Quarterly Outlook: An investor's inflation and growth playbook

Quarterly Outlook: An investor’s inflation and growth playbook

Fri 16 Jul 2021

Investing during the past twelve years has been underpinned by a basic principle: market participants have been encouraged to take risks, mainly to offset the trust shock that came with the 2008 financial crisis (GFC). Each time equity prices have fallen significantly, the Federal Reserve, the world’s de facto central bank, would suggest an increase in money printing, or actually go ahead with it if volatility persisted. Bond prices, meanwhile, kept going up, as central banks and pension funds were all too happy to relieve private investors of their bond holdings even at negative yields. Market risk was all but underwritten. The Federal Reserve always knew that the strategy came with limitations and often tried to disengage from it. It ceased asset purchases in early 2015. Consequently, for two years until 2017, US stocks gained a mere 3.9% per annum, as opposed to the 10%-11% in the previous years.

Still, the US tax reform swiftly projected after the Republican party’s 2016 electoral gains spurred a significant stock rally for a year and, for a brief time, equity returns and Fed asset purchases decorrelated. The Fed took advantage of the bullishness and started reducing its balance sheet very slowly in early 2018. Until it resumed asset purchases in September 2019, US stocks yielded a total of just 4.15%, or 2.5% annualised. On resumption, and with the balance sheet more than doubled from $3.7tn to nearly $8tn after Q3 2019, US stocks have gained nearly 50%, or 25% per annum. With one brief exception, (Trump’s tax reforms ), monetary accommodation has consistently been the ‘only game in town’ for risk assets.

For years, our basic approach to investors has been that ‘over the longer term you should be comfortable with some risk (appropriate to one’s profile), as risk is encouraged and underwritten by central banks. During downturns we would re-emphasise the point and wait for the Fed to step in. When asked ‘what can end this singular factor that would drive asset prices up or down?’ the answer was ‘we don’t know yet, but it’s our job to tell you when we see it’.

We believe that this is a time worth considering the question again.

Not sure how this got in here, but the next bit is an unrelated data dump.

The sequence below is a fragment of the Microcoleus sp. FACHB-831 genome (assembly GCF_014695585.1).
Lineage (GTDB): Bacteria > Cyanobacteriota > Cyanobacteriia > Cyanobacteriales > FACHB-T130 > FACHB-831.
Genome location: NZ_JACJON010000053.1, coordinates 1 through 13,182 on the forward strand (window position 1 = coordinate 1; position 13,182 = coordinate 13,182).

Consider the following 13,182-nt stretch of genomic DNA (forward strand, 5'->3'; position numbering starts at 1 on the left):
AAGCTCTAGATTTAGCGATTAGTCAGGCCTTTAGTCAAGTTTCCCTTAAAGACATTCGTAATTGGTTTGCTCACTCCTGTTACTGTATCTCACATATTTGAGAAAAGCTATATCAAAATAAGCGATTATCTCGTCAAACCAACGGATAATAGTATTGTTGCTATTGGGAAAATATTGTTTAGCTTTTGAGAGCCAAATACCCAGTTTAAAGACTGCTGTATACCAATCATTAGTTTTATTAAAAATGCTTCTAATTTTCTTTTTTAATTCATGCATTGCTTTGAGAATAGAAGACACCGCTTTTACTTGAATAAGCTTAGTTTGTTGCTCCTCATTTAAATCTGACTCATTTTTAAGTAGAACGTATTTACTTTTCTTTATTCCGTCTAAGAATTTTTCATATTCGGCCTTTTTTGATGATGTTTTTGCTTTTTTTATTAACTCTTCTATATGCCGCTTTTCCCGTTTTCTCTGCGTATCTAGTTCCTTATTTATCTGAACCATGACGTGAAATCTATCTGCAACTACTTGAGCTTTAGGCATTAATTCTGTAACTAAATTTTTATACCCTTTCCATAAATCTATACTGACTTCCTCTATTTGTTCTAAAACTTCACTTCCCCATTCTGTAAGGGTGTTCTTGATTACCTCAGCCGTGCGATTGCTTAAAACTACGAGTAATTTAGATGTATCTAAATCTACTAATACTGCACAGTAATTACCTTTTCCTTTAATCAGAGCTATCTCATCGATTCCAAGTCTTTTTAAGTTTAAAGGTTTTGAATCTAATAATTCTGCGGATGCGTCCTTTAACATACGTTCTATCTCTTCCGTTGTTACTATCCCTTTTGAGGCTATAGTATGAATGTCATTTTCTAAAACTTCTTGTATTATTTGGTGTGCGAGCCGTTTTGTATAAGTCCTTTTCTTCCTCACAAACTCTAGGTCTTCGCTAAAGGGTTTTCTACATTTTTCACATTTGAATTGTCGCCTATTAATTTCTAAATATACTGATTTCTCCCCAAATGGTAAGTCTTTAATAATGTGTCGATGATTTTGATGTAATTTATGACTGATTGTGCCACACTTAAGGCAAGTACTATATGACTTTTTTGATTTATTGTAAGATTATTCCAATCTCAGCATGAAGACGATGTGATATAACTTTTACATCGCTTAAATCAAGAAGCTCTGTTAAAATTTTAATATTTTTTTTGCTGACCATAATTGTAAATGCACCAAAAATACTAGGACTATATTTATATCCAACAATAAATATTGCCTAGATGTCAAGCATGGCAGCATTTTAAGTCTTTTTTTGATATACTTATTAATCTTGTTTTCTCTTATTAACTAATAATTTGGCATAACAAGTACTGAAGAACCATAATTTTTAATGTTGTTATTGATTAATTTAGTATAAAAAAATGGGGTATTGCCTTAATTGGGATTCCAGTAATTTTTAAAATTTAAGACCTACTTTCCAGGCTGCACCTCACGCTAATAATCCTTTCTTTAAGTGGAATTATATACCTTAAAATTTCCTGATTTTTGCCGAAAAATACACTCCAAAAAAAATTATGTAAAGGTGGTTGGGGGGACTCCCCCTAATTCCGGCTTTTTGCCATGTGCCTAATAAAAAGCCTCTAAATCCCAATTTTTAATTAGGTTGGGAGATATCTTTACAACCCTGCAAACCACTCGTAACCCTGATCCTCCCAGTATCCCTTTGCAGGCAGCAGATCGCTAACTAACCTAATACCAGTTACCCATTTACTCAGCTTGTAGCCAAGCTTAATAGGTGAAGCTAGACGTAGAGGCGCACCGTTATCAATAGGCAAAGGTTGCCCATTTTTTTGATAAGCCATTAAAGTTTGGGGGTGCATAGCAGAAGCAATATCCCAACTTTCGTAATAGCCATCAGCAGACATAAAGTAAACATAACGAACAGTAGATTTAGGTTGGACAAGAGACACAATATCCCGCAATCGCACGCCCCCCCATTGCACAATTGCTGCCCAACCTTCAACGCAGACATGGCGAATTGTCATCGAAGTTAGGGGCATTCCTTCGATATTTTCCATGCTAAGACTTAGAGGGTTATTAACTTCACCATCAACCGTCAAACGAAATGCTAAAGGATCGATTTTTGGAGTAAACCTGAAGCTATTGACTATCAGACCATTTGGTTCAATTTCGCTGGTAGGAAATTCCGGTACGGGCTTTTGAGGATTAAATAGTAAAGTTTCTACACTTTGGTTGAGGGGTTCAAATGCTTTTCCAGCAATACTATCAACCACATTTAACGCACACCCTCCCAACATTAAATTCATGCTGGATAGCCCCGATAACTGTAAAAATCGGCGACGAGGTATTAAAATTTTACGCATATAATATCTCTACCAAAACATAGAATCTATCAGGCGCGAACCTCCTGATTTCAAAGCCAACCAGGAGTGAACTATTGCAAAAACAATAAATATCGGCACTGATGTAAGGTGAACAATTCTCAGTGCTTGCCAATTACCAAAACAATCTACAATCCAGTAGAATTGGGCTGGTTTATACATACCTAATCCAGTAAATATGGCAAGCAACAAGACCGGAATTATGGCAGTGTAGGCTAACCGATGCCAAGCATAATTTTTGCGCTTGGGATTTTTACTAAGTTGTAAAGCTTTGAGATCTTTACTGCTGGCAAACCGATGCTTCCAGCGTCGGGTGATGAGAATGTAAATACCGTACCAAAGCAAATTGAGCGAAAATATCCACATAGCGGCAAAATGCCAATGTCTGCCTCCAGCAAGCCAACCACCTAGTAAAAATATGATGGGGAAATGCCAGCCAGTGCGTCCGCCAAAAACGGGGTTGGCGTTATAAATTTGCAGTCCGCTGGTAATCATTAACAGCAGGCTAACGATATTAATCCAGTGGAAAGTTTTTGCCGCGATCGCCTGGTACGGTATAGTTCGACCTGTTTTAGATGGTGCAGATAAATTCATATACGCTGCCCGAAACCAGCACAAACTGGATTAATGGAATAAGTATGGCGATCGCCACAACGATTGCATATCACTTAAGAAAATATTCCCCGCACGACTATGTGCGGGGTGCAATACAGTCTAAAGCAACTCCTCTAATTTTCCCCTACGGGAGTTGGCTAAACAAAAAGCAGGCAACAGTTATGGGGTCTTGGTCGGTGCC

In 2021, a new US president, Joe Biden, was sworn in. Markets rejoiced in his choice for the Secretary of the Treasury, Janet Yellen, a former Fed Chair and a policy dove. Ms Yellen, fully aware that the Fed could not forever alone shoulder the burden of the economy, came up with a very ambitious plan to proceed with unprecedented fiscal stimulus. The money reserved for investors was now to be redeployed in the real economy. 

We immediately recognised this development as a potential paradigm shift. In the next few pages, we will discuss how possible, or plausible, it is that the way we have invested in the past decade, may have come to an end.  We will examine four scenarios: a) A return to ‘Secular Stagnation’, b) A brief ‘Stagflation’ (stagnation + inflation) interlude, c) A ‘Managed Growth’ scenario, by which the US government achieves its exact objective and d) a ‘Breakout Velocity’ scenario that would see a re-empowered consumer and a material pickup in investments in the real economy.

However, before one proceeds with reading, we need a caveat: When asked to rethink how the post-Covid world might be reshaped, one needs to see the present and the past as it is, not as it should be. This publication maintains a healthy modicum of irreverence for historical narratives on the nature of inflation and fiscal stimulus that may pose a challenge to economic orthodoxies.


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